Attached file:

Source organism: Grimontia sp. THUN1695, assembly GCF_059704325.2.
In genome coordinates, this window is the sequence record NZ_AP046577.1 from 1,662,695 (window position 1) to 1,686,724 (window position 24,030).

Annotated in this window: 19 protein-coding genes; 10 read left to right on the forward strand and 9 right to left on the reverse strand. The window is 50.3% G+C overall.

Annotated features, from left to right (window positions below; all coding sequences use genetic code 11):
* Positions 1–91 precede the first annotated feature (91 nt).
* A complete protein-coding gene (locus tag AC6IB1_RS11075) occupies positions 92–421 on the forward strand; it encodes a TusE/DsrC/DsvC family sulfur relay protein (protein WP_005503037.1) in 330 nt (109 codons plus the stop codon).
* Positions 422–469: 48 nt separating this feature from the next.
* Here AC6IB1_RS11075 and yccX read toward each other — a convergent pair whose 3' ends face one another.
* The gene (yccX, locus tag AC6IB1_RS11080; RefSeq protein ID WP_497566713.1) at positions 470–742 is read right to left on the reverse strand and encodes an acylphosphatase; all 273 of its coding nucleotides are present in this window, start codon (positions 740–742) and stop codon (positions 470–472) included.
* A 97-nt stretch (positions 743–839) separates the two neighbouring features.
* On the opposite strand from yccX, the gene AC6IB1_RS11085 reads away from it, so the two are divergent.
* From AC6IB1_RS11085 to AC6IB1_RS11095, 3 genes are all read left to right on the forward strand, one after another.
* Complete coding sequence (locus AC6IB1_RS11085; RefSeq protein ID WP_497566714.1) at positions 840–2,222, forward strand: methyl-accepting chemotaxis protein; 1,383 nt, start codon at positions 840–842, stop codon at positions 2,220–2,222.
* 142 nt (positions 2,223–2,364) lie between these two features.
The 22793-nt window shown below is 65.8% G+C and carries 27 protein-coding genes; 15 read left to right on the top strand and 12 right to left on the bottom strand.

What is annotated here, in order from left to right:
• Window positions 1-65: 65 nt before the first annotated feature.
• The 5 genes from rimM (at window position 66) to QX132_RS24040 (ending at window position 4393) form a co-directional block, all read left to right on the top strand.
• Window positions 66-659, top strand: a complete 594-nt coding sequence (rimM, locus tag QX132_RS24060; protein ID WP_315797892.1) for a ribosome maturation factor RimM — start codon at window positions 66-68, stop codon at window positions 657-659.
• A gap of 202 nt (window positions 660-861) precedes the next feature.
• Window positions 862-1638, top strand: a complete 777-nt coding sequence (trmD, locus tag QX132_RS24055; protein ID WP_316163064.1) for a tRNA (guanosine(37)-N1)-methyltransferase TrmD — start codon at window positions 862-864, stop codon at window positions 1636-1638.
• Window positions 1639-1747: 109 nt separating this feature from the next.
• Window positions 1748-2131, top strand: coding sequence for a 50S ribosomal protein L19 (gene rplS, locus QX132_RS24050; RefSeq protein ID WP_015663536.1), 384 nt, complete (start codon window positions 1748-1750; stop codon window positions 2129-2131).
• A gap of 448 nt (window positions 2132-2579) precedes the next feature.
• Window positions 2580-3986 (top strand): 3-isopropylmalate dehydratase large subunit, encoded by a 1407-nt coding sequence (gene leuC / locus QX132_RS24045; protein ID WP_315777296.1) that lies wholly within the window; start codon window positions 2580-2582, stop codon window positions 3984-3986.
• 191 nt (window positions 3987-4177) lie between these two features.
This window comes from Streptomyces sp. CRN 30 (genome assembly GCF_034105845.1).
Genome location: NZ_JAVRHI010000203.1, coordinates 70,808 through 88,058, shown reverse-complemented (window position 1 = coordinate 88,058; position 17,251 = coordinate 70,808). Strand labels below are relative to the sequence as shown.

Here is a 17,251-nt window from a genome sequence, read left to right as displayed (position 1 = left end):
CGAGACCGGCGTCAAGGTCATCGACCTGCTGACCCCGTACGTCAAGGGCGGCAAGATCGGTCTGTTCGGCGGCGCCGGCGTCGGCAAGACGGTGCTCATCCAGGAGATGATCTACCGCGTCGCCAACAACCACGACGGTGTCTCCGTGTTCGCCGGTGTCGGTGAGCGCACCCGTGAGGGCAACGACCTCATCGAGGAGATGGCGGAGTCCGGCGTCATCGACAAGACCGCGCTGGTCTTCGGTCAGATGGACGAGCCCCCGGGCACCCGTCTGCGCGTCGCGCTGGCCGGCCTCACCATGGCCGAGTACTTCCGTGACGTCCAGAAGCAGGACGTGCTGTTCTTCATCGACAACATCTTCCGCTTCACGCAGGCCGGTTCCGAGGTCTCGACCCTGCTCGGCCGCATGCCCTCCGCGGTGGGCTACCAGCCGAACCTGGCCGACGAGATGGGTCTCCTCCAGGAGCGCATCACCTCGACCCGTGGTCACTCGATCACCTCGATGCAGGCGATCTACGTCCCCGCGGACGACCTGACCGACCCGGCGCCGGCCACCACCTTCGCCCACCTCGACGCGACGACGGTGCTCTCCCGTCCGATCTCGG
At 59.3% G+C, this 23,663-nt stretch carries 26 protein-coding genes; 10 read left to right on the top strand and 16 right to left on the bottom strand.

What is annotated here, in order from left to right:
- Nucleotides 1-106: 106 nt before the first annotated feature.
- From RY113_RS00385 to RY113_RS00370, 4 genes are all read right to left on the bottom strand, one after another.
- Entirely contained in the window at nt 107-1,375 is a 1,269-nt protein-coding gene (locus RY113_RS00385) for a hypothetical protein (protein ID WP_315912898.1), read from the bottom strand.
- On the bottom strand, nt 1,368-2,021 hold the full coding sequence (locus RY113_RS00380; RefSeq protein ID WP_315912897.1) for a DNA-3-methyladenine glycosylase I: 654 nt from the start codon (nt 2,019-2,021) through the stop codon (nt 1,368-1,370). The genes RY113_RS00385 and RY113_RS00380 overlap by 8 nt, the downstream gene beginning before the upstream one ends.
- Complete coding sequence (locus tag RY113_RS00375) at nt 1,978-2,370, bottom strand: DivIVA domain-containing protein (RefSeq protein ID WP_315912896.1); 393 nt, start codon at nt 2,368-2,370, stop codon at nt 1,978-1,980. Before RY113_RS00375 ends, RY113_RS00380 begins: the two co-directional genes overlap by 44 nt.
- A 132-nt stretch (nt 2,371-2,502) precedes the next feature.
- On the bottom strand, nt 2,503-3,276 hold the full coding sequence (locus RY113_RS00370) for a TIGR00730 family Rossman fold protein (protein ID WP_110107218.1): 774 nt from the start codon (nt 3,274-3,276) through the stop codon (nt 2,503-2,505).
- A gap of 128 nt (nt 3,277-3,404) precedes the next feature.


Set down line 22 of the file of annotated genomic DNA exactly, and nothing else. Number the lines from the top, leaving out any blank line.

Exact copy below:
• Window positions 1639-1747: 109 nt separating this feature from the next.